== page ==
The layout of the 847-square-foot home features two convertible rooms, an upstairs loft, a vaulted living-room ceiling, a kitchen (designed with guidance from students in Rancho Cielo’s culinary arts program), and screened-in front porch.

In the ongoing search for a solution to the skilled labor shortage in the construction industry, there is no silver bullet, no guaranteed training solution that is going to lead construction employers out of the most troublesome of predicaments plaguing the industry at all levels. However, there are some glimmers of hope. The story of Rancho Cielo’s stunning win at the Orange County Sustainability Decathlon in Costa Mesa, Calif., is one of those glimmers—even a beacon of inspiration—for all of us in the building trades, not least because this story brings us all one step closer to a model for practical, healthy, net-zero, and water-efficient homes.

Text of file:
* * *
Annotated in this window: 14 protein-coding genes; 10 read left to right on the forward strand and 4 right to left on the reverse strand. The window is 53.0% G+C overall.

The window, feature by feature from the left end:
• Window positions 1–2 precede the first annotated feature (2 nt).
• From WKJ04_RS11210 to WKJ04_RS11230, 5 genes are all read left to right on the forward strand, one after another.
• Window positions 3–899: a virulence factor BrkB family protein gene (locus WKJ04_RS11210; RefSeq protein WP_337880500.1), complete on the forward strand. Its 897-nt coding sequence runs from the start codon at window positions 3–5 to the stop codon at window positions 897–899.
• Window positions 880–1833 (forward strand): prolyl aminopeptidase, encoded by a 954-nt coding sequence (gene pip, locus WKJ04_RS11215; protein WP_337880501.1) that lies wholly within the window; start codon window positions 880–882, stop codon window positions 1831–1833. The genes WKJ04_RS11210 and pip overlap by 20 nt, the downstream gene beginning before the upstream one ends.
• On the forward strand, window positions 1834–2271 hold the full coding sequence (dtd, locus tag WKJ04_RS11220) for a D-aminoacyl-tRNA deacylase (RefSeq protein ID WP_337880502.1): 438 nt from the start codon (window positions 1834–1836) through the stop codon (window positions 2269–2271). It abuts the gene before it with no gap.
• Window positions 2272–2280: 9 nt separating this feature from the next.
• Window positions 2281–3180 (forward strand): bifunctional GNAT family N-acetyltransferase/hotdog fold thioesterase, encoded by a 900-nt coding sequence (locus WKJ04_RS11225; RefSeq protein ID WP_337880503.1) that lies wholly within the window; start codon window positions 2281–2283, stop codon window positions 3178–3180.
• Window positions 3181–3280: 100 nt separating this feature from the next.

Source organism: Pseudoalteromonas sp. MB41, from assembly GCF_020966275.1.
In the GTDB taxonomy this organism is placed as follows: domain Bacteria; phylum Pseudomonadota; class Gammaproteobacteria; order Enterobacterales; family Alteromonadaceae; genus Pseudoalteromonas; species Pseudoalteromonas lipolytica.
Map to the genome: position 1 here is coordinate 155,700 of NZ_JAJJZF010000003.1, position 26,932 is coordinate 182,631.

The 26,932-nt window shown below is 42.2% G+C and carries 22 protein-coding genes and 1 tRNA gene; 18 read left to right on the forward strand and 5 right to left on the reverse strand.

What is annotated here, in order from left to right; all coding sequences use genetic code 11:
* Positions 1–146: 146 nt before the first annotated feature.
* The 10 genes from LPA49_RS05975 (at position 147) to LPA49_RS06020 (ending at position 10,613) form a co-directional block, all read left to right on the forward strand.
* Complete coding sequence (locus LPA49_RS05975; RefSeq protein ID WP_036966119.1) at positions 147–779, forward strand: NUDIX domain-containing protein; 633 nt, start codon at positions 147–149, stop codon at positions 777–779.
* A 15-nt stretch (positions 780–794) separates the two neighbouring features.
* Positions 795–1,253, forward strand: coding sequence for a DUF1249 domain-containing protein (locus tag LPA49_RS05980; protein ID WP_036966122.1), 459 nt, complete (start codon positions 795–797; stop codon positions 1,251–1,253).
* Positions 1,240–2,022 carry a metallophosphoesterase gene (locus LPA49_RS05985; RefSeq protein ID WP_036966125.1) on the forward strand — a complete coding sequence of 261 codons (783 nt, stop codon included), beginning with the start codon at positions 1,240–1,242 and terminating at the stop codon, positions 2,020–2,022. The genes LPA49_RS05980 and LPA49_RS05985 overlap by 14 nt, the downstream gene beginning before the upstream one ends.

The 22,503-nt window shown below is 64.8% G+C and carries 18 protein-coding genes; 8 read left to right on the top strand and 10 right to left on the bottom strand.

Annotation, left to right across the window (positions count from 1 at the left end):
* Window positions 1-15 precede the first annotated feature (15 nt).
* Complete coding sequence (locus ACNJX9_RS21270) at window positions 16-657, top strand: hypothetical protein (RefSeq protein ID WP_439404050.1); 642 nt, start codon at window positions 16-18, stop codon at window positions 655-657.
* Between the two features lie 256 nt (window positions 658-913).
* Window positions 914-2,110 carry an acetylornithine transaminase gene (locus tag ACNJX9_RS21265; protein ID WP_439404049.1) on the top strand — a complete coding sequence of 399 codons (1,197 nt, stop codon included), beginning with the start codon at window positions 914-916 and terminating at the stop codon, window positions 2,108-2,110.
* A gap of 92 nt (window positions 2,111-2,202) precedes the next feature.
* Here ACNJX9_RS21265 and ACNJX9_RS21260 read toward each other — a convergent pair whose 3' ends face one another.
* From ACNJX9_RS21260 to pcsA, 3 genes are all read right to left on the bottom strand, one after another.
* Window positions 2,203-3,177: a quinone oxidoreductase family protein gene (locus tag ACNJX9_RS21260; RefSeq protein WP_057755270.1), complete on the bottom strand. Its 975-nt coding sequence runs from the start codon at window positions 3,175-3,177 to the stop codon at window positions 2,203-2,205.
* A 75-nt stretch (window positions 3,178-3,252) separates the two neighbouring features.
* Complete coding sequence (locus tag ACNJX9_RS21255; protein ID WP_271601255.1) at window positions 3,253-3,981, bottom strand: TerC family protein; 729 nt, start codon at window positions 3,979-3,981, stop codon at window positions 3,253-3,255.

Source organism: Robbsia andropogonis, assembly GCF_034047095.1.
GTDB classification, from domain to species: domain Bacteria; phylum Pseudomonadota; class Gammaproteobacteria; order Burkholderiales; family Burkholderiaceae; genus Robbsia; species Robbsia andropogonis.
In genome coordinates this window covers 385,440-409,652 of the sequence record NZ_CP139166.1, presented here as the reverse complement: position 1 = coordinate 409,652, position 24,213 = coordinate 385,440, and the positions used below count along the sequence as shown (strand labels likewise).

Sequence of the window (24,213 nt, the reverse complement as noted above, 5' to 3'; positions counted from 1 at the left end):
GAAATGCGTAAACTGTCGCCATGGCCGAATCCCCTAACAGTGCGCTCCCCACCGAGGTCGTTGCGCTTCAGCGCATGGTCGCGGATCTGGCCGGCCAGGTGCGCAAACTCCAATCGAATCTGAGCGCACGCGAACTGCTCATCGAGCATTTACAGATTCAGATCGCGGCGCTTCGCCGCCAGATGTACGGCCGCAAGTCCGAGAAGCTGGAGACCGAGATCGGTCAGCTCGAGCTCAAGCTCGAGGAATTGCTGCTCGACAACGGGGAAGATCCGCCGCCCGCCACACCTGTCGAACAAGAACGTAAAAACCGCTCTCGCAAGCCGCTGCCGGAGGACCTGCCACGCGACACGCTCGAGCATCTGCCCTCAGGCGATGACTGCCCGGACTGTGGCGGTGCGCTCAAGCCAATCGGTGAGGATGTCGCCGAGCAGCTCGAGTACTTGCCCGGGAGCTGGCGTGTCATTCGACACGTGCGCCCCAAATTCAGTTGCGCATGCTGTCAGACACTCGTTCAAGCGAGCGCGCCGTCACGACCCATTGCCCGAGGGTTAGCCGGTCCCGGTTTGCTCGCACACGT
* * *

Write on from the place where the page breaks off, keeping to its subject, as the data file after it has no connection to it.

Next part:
On October 17, 2023, the Orange County Sustainability Decathlon announced that the team representing Rancho Cielo Construction Academy won the top prize in a sustainable home design and construction competition. Rancho Cielo was not only the smallest school with the fewest resources participating in the challenge, but it was also the only school that doesn’t grant degrees. Rancho Cielo bills itself as a comprehensive job-training program for students who are “under­served,” which it identifies as “low income, drug use, gang involvement, criminal background, truancy, school credit deficient, school dropouts, probation referral, homeless, on foster care.” All the other teams were from colleges and universities, including the University of California San Diego in collaboration with Zhejiang Normal University of China, University of California Irvine in collaboration with Orange Coast College, Cal Poly Pomona, and several Cal State programs.

Read More